This hilltop at Harpers Ferry National Historical Park in West Virginia transformed from a barren Civil War landscape to the home of an African American institution of higher education.
Camp Hill boasts a scenic view over the Shenandoah and Potomac Rivers. In the 1840s, the first quarters and garden plots were built on the stony, open hilltop for U.S. Armory officials, and woodland covered the cliffs. During the Civil War, Harpers Ferry became a battleground that changed hands eight times between Confederate and Union forces, leaving the town in ruins. Soldiers camped, built earthworks, and were buried on Camp Hill, compacting the earth and stripping it of plant life.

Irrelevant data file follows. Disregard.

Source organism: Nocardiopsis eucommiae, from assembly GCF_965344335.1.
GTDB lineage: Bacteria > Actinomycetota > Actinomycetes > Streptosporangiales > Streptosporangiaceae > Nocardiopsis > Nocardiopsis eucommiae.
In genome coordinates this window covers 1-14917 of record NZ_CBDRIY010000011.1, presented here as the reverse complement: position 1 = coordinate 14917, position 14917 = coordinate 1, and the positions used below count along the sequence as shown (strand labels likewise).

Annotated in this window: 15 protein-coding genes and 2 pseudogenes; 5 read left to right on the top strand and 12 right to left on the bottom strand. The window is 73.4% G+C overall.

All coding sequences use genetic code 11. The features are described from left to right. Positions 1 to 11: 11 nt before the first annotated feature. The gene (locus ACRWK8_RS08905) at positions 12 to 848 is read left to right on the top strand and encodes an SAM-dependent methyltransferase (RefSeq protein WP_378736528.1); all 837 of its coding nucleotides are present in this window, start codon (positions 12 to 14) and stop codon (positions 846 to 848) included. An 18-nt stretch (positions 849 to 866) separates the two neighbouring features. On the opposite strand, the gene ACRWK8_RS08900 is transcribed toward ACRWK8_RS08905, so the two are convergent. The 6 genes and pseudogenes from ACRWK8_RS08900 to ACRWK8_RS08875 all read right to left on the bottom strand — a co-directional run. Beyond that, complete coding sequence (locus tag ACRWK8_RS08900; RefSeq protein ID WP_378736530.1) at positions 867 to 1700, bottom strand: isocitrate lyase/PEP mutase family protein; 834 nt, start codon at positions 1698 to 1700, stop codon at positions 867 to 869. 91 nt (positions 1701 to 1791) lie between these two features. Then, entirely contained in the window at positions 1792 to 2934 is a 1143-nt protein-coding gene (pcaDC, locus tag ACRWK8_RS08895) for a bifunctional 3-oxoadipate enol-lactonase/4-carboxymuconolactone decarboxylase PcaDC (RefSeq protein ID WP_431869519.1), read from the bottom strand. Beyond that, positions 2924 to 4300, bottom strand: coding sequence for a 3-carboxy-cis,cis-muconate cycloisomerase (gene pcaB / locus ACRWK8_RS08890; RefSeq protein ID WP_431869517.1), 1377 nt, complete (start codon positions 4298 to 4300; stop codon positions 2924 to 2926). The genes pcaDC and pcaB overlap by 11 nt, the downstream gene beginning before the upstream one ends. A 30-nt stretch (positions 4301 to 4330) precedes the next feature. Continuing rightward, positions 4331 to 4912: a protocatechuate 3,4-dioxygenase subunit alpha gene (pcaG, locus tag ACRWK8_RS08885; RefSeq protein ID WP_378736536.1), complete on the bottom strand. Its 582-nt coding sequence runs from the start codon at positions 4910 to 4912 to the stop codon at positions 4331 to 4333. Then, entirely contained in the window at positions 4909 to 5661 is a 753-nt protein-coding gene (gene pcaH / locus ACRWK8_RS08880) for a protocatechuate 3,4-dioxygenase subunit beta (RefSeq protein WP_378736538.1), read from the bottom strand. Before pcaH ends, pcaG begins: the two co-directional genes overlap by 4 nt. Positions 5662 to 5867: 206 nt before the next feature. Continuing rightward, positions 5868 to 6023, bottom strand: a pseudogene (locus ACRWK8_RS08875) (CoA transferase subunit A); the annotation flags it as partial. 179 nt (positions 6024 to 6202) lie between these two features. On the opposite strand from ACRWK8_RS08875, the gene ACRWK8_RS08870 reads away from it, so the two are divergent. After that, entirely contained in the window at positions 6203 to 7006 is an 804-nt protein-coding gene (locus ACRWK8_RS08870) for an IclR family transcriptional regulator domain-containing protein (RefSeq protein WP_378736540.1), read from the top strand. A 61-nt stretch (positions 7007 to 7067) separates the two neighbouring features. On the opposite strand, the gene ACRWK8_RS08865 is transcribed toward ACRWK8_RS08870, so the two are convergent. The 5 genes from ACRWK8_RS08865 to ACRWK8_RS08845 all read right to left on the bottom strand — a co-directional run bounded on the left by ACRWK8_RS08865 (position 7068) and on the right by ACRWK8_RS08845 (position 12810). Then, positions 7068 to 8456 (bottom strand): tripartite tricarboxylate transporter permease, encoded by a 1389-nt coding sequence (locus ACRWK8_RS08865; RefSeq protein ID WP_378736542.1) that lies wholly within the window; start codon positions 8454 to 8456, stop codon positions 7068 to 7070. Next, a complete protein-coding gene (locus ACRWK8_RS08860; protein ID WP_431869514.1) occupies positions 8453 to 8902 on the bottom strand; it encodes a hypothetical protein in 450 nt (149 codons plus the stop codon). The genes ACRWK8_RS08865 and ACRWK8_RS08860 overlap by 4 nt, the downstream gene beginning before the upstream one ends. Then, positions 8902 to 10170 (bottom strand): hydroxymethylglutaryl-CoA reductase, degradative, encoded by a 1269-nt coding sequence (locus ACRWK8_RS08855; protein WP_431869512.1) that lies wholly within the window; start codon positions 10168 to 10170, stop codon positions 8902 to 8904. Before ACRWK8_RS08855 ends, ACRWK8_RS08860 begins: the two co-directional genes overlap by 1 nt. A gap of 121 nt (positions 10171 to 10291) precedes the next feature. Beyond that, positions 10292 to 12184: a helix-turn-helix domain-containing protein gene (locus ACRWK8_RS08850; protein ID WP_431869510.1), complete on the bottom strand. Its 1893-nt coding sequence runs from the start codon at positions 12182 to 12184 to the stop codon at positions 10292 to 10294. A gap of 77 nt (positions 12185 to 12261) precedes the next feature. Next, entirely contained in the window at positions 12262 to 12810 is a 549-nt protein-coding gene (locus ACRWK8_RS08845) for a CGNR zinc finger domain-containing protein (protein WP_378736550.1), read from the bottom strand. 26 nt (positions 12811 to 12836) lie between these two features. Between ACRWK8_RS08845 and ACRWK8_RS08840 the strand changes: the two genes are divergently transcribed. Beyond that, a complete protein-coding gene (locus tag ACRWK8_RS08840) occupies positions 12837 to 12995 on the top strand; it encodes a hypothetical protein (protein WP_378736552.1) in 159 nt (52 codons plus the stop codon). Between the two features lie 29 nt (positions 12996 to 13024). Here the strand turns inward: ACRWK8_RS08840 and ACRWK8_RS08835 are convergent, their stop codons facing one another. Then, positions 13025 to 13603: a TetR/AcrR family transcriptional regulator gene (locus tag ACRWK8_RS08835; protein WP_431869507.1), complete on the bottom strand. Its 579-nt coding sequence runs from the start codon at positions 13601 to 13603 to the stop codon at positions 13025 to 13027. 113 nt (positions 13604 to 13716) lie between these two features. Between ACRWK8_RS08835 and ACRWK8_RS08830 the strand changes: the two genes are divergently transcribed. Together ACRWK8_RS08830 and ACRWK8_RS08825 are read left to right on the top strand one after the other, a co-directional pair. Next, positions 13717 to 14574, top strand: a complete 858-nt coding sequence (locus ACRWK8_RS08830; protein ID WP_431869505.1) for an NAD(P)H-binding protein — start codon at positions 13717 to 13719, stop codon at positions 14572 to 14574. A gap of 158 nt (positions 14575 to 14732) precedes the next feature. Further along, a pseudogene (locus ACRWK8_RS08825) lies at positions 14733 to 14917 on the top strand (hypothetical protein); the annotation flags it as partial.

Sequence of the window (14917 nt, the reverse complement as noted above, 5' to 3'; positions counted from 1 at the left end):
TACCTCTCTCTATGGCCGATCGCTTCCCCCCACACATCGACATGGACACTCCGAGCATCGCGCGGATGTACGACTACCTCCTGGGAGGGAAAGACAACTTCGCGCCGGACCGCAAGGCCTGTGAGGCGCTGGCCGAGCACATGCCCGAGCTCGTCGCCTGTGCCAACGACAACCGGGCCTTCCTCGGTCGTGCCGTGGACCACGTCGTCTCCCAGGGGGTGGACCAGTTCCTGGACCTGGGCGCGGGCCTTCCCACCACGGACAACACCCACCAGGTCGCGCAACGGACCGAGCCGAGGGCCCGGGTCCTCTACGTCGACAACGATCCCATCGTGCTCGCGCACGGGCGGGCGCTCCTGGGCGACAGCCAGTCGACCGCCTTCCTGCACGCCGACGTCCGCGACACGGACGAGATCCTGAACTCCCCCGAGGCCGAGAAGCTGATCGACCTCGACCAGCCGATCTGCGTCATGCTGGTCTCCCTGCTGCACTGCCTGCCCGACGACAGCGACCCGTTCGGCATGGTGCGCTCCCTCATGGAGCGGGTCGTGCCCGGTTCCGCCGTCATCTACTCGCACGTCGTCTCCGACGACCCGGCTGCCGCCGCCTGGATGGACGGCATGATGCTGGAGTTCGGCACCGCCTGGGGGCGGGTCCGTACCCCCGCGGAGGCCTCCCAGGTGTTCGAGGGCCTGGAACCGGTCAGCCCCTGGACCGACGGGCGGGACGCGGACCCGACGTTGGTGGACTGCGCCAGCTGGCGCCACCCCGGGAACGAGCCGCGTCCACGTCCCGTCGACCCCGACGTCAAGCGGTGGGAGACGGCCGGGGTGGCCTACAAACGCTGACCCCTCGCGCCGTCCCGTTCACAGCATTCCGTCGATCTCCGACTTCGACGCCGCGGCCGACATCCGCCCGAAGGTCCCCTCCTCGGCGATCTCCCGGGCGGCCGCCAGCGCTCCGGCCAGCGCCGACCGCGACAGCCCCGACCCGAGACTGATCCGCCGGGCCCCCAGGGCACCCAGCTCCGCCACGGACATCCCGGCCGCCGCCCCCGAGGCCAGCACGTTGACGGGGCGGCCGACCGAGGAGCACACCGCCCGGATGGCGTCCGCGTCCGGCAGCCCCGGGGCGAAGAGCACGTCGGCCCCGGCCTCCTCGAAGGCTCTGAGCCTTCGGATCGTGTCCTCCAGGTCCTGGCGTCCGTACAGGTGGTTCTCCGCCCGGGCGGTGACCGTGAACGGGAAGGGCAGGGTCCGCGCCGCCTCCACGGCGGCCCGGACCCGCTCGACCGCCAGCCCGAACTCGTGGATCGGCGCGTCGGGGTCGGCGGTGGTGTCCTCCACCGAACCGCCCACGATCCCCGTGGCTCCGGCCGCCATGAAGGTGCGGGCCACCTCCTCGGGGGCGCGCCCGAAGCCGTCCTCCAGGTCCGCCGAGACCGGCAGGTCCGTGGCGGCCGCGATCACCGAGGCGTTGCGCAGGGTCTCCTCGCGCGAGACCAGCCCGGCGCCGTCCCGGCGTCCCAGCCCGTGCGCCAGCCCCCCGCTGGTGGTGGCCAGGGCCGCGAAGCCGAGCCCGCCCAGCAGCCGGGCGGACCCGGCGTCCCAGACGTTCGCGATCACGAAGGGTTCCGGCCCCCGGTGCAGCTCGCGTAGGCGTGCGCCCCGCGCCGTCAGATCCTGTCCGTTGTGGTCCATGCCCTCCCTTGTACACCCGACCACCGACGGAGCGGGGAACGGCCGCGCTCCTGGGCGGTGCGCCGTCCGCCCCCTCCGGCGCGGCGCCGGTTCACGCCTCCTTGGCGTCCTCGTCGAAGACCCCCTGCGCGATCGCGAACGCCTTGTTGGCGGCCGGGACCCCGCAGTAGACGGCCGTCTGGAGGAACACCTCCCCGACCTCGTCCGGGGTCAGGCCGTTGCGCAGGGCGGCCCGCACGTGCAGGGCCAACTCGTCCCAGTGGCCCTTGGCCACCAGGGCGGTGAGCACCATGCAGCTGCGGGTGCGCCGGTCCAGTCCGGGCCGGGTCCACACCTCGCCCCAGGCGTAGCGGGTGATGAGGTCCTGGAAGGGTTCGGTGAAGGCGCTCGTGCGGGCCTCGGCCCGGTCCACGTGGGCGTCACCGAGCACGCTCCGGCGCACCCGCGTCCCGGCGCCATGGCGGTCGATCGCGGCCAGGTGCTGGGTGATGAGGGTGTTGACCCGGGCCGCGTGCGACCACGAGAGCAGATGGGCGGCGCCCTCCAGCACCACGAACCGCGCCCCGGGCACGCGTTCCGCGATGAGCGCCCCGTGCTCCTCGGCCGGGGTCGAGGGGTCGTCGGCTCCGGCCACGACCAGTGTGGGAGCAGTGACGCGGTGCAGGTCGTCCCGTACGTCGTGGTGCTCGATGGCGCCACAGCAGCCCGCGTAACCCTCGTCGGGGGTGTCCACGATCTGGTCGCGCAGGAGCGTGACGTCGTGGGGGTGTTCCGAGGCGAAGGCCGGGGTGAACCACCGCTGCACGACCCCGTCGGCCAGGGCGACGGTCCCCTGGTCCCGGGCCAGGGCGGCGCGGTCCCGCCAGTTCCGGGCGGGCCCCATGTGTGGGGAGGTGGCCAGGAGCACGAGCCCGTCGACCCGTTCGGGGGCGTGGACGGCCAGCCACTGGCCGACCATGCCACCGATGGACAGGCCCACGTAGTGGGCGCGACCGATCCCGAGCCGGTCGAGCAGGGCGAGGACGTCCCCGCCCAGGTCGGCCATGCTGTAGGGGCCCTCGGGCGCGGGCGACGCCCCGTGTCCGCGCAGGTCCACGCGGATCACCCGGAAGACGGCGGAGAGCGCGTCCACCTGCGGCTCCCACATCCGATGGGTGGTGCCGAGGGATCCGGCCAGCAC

An influential African American institution rose out of the dust during Reconstruction. In 1865, Freewill Baptists started a primary school for African American freedpeople in the former Armory paymaster’s house on Camp Hill, now known as the Lockwood House. In 1867, this school grew into Storer College, a school founded to train African American teachers that was open to all regardless of race, religion, or sex.